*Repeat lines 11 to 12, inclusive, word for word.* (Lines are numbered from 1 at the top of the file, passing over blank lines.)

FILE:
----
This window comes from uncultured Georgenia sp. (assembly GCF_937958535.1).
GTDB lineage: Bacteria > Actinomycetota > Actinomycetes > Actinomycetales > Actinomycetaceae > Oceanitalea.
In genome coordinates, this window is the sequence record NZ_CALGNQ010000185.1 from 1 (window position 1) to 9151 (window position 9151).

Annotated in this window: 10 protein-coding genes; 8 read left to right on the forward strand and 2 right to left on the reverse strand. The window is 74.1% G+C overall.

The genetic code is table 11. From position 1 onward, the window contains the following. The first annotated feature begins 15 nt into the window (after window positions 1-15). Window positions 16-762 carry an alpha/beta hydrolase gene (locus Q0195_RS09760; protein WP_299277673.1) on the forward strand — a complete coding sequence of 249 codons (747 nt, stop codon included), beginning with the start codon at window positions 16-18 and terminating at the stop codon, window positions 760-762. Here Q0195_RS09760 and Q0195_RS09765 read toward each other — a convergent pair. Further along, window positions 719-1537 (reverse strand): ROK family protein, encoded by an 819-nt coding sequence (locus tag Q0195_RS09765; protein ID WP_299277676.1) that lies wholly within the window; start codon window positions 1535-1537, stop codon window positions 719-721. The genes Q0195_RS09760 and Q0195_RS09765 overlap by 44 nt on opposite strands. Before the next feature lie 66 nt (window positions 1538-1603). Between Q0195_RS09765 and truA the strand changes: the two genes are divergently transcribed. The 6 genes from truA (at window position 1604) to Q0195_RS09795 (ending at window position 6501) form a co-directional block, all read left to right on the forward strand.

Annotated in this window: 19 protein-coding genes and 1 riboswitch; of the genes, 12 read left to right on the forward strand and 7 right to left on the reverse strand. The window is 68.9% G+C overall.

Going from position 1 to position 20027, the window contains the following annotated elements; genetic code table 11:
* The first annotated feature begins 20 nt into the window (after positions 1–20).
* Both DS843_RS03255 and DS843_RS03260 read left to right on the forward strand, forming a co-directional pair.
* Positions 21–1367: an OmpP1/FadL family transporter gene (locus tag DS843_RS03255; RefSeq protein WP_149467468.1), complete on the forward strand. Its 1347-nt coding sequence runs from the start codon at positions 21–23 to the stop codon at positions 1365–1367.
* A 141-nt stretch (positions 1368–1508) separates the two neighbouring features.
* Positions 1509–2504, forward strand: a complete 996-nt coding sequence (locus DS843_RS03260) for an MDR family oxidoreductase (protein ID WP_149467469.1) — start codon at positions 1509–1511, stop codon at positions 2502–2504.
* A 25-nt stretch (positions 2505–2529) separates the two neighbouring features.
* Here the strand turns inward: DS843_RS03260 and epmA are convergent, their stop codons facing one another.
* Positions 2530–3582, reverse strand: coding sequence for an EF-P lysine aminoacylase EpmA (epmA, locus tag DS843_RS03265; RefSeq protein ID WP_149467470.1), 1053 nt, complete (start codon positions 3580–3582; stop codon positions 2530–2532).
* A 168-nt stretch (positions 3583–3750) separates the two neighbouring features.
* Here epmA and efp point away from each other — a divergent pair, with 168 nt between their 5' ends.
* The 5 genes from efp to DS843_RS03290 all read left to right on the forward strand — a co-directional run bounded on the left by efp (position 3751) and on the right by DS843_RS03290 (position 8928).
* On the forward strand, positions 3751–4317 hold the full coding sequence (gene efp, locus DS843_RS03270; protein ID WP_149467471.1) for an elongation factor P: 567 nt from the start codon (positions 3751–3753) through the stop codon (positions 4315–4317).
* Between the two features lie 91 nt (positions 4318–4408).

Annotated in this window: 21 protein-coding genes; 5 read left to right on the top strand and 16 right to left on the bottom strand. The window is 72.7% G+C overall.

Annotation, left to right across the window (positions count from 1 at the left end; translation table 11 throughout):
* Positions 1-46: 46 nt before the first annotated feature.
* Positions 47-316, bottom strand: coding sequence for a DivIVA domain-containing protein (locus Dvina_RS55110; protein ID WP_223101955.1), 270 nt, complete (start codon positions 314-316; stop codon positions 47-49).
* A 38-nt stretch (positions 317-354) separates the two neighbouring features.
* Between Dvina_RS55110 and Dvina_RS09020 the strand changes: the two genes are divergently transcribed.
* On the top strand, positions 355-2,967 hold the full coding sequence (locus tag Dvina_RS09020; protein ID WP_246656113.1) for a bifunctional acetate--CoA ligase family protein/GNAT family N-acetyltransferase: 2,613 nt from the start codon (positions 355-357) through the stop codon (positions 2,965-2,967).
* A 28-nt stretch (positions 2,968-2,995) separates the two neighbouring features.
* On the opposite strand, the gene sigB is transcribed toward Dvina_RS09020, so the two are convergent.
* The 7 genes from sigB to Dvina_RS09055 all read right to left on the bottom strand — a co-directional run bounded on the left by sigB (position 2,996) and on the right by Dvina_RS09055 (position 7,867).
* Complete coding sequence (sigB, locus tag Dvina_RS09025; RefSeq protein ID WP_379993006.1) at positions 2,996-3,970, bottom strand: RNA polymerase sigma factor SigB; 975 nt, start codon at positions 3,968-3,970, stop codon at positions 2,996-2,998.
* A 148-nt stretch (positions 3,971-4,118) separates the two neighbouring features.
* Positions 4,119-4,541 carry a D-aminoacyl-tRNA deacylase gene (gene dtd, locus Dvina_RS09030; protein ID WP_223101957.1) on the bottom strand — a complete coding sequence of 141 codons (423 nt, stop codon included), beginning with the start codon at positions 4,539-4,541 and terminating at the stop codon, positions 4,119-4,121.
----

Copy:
* A 141-nt stretch (positions 1368–1508) separates the two neighbouring features.
* Positions 1509–2504, forward strand: a complete 996-nt coding sequence (locus DS843_RS03260) for an MDR family oxidoreductase (protein ID WP_149467469.1) — start codon at positions 1509–1511, stop codon at positions 2502–2504.